Transportation has a direct impact on one’s ability to access health promoting services including essential amenities such as grocery stores, schools, recreation facilities, health care and employment.
Public transportation is a basic amenity that provides multiple benefits for all but is particularly necessary for those who don’t own or aren’t able to drive their own vehicle. This includes people on limited incomes, those with physical impairments or disabilities, youth, some seniors and others.
In addition, by building walking and cycling facilities into communities – we also build physical activity into our daily routines.
BCHLA promotes the following policies:
- The BC Government should invest in active transportation, ensuring at least 7% of all infrastructure funding allocated for urban transit, road and other transportation construction be set aside for active transportation infrastructure.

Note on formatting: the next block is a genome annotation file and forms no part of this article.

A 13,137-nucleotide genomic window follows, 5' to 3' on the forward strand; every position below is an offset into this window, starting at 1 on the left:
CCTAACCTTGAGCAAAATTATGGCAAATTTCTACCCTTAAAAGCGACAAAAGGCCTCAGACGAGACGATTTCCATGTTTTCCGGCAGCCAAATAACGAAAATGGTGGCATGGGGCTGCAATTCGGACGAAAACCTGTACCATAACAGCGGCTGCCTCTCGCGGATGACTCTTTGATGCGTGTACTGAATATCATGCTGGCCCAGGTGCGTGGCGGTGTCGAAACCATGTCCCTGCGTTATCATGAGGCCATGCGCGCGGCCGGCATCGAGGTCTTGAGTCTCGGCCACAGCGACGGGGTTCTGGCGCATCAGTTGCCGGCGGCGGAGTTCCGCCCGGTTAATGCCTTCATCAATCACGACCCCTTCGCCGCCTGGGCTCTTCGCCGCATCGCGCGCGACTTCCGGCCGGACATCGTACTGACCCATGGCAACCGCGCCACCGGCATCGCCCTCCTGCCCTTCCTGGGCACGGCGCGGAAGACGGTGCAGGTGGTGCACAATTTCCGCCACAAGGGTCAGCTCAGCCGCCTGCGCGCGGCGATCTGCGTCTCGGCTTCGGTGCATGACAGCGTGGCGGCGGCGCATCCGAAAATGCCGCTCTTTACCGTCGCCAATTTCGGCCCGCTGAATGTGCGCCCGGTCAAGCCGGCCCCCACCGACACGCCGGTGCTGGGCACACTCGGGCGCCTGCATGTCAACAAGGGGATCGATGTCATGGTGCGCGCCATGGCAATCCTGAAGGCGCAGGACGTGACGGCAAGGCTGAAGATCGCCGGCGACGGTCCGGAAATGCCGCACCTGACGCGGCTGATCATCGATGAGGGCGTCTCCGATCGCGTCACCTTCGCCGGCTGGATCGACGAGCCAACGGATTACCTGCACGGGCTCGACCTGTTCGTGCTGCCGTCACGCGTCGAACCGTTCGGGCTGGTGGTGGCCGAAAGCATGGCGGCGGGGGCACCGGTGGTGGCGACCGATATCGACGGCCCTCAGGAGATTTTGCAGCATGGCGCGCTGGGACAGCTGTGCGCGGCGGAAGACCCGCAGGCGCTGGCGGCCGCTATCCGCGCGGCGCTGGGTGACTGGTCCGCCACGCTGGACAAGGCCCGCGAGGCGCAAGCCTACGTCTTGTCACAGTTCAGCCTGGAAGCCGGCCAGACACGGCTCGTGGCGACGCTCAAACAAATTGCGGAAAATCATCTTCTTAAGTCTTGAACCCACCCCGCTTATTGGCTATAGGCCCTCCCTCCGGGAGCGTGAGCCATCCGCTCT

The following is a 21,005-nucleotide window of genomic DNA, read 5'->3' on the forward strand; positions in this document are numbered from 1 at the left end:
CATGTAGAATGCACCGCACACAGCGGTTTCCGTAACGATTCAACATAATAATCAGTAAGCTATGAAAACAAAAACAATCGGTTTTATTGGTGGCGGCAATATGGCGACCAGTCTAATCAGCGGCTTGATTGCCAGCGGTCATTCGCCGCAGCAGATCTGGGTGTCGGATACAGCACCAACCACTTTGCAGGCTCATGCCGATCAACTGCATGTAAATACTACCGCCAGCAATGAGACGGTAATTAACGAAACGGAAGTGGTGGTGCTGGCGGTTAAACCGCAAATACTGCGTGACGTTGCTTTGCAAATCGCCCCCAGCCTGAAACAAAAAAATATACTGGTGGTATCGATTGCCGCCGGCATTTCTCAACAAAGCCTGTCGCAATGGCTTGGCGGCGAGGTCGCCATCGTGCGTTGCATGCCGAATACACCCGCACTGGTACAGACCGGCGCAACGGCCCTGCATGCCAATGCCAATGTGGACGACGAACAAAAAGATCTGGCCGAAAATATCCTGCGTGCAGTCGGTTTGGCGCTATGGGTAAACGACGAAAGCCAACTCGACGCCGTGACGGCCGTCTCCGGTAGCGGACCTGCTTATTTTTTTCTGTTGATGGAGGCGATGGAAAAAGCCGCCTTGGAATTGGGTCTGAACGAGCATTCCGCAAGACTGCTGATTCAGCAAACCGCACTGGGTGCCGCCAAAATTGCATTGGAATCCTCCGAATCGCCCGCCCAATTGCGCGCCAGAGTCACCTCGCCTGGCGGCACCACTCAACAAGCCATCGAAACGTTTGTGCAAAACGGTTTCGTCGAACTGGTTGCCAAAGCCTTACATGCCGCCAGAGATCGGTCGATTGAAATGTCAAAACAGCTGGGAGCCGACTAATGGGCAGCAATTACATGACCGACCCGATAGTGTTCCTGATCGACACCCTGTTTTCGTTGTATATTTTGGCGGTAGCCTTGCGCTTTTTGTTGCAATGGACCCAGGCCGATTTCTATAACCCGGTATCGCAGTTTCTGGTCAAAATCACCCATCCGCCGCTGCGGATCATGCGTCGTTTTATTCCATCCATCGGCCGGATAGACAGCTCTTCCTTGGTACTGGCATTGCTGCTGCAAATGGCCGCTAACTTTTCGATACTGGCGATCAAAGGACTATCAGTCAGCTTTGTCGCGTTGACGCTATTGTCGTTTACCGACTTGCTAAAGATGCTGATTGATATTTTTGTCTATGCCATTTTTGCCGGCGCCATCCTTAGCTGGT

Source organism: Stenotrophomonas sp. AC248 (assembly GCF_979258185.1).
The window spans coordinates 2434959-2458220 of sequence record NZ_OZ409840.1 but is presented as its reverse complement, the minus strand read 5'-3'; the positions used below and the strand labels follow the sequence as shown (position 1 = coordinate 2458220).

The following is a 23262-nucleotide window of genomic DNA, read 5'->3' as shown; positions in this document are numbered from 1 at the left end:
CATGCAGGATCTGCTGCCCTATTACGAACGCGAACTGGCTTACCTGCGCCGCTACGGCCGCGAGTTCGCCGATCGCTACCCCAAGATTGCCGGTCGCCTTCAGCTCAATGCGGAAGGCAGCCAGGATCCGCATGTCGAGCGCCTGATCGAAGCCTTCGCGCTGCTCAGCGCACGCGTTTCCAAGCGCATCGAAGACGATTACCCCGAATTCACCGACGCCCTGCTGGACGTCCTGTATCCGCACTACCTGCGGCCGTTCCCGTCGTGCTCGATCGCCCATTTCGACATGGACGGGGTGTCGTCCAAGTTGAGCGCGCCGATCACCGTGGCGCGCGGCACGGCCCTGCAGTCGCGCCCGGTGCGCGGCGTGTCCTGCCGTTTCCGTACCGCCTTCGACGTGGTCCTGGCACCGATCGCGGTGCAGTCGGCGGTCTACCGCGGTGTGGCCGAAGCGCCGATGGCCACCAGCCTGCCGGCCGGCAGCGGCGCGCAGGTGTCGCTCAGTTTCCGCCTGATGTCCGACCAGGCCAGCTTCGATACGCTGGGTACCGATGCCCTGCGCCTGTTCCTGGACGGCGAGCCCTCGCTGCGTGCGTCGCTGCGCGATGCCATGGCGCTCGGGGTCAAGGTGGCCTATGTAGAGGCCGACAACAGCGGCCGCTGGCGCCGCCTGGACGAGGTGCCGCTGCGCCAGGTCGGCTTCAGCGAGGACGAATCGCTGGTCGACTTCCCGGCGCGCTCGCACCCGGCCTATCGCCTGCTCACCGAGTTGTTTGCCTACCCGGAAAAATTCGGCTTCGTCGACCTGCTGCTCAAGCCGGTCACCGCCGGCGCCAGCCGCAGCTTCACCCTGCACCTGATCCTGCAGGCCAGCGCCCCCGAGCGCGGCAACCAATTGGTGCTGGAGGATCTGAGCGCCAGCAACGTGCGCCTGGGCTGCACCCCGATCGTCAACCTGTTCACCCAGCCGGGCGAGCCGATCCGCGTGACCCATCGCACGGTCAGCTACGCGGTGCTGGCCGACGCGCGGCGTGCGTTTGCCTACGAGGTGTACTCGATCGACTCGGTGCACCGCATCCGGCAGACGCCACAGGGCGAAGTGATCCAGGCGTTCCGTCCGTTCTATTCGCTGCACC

- Increase investments in public transit – emphasize projects that maximize ridership while meeting local and regional needs.
- Encourage the development of hubs with higher density housing, shops and services to facilitate transit for the surrounding community (transit oriented development) in areas where the density is considered too low to deliver efficient regular transit service.
- Establish a task force to explore innovative public transportation systems that can serve rural and remote populations and others with mobility challenges.
- Explore ways to improve transportation to health services including prevention, primary, treatment and tertiary services for rural and remote residents that are unable to afford transportation.
- Continue to support local governments to create complete, connected communities with shops, services, food and employment accessible by transit systems and pedestrian and cycling infrastructure.